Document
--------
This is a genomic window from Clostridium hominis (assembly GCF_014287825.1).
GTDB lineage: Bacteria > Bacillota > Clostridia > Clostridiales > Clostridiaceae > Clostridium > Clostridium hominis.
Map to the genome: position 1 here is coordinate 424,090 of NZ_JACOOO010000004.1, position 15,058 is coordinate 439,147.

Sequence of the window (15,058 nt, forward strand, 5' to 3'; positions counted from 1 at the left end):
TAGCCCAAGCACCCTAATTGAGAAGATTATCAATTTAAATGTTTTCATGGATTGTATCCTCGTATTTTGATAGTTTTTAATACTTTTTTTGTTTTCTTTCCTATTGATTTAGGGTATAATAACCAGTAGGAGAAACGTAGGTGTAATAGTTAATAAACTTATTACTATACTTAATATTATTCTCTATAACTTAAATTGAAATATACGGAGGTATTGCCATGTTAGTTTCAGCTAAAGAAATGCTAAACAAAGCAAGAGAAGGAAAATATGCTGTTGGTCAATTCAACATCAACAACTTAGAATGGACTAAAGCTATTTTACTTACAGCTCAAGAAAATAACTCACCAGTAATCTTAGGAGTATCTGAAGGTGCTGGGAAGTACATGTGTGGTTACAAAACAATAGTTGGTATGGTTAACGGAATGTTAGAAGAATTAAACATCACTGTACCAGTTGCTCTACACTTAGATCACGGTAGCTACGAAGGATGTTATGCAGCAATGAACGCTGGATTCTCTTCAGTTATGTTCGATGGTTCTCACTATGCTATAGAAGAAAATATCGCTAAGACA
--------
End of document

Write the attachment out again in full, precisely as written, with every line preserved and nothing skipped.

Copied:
This is a genomic window from Clostridium hominis (assembly GCF_014287825.1).
GTDB lineage: Bacteria > Bacillota > Clostridia > Clostridiales > Clostridiaceae > Clostridium > Clostridium hominis.
Map to the genome: position 1 here is coordinate 424,090 of NZ_JACOOO010000004.1, position 15,058 is coordinate 439,147.

Sequence of the window (15,058 nt, forward strand, 5' to 3'; positions counted from 1 at the left end):
TAGCCCAAGCACCCTAATTGAGAAGATTATCAATTTAAATGTTTTCATGGATTGTATCCTCGTATTTTGATAGTTTTTAATACTTTTTTTGTTTTCTTTCCTATTGATTTAGGGTATAATAACCAGTAGGAGAAACGTAGGTGTAATAGTTAATAAACTTATTACTATACTTAATATTATTCTCTATAACTTAAATTGAAATATACGGAGGTATTGCCATGTTAGTTTCAGCTAAAGAAATGCTAAACAAAGCAAGAGAAGGAAAATATGCTGTTGGTCAATTCAACATCAACAACTTAGAATGGACTAAAGCTATTTTACTTACAGCTCAAGAAAATAACTCACCAGTAATCTTAGGAGTATCTGAAGGTGCTGGGAAGTACATGTGTGGTTACAAAACAATAGTTGGTATGGTTAACGGAATGTTAGAAGAATTAAACATCACTGTACCAGTTGCTCTACACTTAGATCACGGTAGCTACGAAGGATGTTATGCAGCAATGAACGCTGGATTCTCTTCAGTTATGTTCGATGGTTCTCACTATGCTATAGAAGAAAATATCGCTAAGACA